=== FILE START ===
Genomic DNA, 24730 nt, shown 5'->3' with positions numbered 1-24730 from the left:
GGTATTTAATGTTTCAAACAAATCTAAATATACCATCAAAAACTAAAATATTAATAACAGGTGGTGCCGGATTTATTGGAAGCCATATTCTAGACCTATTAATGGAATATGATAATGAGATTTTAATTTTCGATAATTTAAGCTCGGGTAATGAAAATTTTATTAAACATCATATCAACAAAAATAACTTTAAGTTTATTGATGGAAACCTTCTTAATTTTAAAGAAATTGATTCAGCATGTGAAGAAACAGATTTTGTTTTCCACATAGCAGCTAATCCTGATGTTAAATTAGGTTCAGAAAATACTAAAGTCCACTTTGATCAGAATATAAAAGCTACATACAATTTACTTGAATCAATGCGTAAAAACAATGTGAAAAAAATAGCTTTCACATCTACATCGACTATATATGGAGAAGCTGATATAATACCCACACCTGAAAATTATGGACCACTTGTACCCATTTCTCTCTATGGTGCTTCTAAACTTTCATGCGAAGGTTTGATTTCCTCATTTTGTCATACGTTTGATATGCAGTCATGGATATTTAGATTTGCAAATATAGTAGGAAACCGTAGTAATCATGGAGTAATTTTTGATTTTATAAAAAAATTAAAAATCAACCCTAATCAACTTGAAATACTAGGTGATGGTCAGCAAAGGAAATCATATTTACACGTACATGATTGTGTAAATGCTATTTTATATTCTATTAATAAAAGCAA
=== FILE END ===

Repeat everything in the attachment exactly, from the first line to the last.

Genomic DNA, 24730 nt, shown 5'->3' with positions numbered 1-24730 from the left:
GGTATTTAATGTTTCAAACAAATCTAAATATACCATCAAAAACTAAAATATTAATAACAGGTGGTGCCGGATTTATTGGAAGCCATATTCTAGACCTATTAATGGAATATGATAATGAGATTTTAATTTTCGATAATTTAAGCTCGGGTAATGAAAATTTTATTAAACATCATATCAACAAAAATAACTTTAAGTTTATTGATGGAAACCTTCTTAATTTTAAAGAAATTGATTCAGCATGTGAAGAAACAGATTTTGTTTTCCACATAGCAGCTAATCCTGATGTTAAATTAGGTTCAGAAAATACTAAAGTCCACTTTGATCAGAATATAAAAGCTACATACAATTTACTTGAATCAATGCGTAAAAACAATGTGAAAAAAATAGCTTTCACATCTACATCGACTATATATGGAGAAGCTGATATAATACCCACACCTGAAAATTATGGACCACTTGTACCCATTTCTCTCTATGGTGCTTCTAAACTTTCATGCGAAGGTTTGATTTCCTCATTTTGTCATACGTTTGATATGCAGTCATGGATATTTAGATTTGCAAATATAGTAGGAAACCGTAGTAATCATGGAGTAATTTTTGATTTTATAAAAAAATTAAAAATCAACCCTAATCAACTTGAAATACTAGGTGATGGTCAGCAAAGGAAATCATATTTACACGTACATGATTGTGTAAATGCTATTTTATATTCTATTAATAAAAGCAA